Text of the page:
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Kyle Lowe, Criminal Defense Attorney

Kyle Lowe Criminal Defense/DWI Attorney

Licensed to practice law since 1993 in New Mexico, and since 1997 in Texas, Kyle Lowe has been trying cases for 16 years. His only focus is Criminal Law. Beginning his career as an Assistant District Attorney in New Mexico, Kyle quickly worked his way up to Deputy District Attorney and became the designated DWI Prosecutor for the office.


In his 5 years as a prosecutor Kyle tried more than 60 cases to juries to include the first State prosecuted wiretap conspiracy case in New Mexico history...



Posts Tagged ‘intoxication hit-and-run accidents’

Intoxication hit-and-run law amended

March 25th, 2013 by Kyle Lowe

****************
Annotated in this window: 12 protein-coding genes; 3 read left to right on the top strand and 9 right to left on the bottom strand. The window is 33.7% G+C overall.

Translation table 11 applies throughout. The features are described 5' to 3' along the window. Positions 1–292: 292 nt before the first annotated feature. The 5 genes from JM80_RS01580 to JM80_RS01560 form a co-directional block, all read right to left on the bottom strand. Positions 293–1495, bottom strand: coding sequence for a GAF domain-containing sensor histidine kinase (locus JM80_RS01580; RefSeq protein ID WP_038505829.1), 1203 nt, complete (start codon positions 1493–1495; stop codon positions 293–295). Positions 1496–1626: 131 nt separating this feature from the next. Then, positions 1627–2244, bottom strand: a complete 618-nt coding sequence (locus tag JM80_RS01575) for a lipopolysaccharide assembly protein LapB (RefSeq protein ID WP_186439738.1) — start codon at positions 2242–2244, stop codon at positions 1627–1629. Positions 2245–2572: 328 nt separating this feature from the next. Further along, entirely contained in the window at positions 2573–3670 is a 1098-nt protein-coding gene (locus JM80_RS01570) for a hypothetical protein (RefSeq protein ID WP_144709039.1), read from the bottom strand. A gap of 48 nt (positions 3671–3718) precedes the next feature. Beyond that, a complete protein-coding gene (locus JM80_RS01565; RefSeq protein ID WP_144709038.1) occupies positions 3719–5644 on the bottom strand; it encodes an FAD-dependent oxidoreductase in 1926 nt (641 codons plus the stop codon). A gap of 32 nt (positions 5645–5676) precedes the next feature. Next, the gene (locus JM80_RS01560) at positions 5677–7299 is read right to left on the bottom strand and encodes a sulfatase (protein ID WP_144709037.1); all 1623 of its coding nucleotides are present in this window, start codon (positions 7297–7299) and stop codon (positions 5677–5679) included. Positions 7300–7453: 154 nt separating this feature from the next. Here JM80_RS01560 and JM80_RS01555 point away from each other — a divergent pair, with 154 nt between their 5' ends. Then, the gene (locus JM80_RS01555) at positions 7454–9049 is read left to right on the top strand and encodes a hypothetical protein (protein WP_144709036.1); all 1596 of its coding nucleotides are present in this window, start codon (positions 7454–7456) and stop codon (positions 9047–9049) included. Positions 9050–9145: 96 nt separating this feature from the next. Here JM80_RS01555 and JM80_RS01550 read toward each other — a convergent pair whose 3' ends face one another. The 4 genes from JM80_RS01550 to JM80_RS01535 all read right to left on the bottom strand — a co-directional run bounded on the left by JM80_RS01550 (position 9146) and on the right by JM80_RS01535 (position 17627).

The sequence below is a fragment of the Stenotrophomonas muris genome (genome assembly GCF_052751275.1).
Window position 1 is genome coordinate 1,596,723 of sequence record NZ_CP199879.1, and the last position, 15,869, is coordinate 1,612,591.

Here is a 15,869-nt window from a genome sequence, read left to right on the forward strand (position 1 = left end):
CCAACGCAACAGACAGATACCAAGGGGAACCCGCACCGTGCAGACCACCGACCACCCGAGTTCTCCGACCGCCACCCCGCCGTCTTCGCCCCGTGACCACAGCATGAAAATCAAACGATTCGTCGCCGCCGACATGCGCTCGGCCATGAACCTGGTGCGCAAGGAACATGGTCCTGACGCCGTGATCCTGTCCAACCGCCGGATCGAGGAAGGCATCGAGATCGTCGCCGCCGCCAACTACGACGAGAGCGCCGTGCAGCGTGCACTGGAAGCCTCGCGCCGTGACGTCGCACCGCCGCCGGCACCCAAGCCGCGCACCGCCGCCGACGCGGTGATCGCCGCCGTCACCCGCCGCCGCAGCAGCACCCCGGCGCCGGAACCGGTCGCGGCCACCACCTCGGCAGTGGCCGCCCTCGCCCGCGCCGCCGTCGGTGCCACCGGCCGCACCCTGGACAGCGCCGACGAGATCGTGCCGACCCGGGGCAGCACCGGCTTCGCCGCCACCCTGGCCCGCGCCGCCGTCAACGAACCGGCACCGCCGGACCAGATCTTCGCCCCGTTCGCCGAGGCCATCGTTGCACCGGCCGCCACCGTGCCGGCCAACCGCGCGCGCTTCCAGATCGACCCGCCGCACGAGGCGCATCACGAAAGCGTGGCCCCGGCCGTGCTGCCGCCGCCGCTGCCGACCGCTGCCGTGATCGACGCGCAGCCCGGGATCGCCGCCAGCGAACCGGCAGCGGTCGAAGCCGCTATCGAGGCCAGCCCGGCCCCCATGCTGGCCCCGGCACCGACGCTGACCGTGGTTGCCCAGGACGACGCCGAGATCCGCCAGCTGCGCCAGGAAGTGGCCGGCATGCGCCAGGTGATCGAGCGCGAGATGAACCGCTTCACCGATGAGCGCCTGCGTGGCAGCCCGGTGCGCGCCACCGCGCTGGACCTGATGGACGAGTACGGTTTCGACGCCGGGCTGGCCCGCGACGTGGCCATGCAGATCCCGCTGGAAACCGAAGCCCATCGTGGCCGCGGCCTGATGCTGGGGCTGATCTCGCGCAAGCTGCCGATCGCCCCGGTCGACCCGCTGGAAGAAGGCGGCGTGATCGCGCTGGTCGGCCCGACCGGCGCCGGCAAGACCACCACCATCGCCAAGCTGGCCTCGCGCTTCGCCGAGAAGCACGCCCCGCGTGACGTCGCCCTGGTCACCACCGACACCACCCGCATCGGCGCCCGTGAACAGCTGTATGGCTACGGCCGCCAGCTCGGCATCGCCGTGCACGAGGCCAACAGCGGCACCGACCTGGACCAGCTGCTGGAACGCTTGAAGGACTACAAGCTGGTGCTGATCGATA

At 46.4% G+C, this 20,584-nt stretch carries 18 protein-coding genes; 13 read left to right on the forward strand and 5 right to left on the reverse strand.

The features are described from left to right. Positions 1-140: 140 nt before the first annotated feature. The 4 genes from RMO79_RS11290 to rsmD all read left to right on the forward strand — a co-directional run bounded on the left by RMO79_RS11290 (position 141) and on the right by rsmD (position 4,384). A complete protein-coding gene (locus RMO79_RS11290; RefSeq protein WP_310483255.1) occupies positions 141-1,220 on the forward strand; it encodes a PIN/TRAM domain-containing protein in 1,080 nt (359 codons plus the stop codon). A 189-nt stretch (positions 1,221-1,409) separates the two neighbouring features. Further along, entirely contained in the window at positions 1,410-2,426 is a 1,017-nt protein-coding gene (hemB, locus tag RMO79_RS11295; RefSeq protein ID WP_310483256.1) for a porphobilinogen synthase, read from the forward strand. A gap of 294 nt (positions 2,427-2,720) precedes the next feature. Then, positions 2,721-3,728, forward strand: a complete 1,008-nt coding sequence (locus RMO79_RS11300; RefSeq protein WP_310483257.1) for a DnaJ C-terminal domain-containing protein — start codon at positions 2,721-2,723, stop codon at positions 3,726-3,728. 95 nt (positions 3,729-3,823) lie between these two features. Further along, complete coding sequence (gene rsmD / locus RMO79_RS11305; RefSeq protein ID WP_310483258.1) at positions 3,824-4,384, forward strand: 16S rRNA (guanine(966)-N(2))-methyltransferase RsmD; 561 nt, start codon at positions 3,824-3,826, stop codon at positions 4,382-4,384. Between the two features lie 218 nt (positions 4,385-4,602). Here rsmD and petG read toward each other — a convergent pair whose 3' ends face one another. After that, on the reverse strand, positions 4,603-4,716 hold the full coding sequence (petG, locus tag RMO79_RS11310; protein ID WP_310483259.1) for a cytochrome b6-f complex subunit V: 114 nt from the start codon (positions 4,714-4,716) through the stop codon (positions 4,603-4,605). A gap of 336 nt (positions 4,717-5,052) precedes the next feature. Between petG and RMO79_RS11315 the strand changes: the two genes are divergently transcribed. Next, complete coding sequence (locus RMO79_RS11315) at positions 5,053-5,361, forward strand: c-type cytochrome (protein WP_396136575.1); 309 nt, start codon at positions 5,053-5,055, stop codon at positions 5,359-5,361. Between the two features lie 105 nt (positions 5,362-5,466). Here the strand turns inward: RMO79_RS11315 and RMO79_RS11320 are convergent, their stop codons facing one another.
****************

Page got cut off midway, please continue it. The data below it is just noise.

After heart-wrenching testimony about two recent alcohol related hit-and-run deaths, the Texas Senate Criminal Justice Committee proposed new legislation.  According to an article in the Austin American Statesman, the new law would close  a loophole in current state law that allows intoxicated drivers to escape with less punishment if they leave the scene of a fatal accident.  Currently a third-degree felony, Senate Bill 275 would make it a second-degree felony if a driver fails to stop and render aid in an accident involving death.  Senator Kirk Watson, D-Austin, who authored the new bill, stated that because hit-and-run drivers are often intoxicated, they know “to leave the scene to avoid prosecution for intoxication manslaughter” which currently carries a potential prison sentence of 2-20 years. Failure to stop and render aid alone, whether or not a death is involved, is currently punishable by 2-10 years.  Watson pointed out that drivers who flee the scenes of alcohol related collisions know that police officers will be unable to conduct field sobriety tests (including blood draws) that could immediately garner an intoxication related charge.  Watson further stated that hit-and-run related fatalities are rising in Texas.  Of 393 hit-and-run collisions investigated by the Austin Police Department in 2012, 12 involved deaths.  Houston had 36 deaths and Dallas had 12.  The Criminal Justice Committee unanimously agreed that the the increasing numbers of Texas hit-and-run incidents warrants a stiffer penalty.  They approved Watson’s bill and sent it to the full Senate for debate and passage.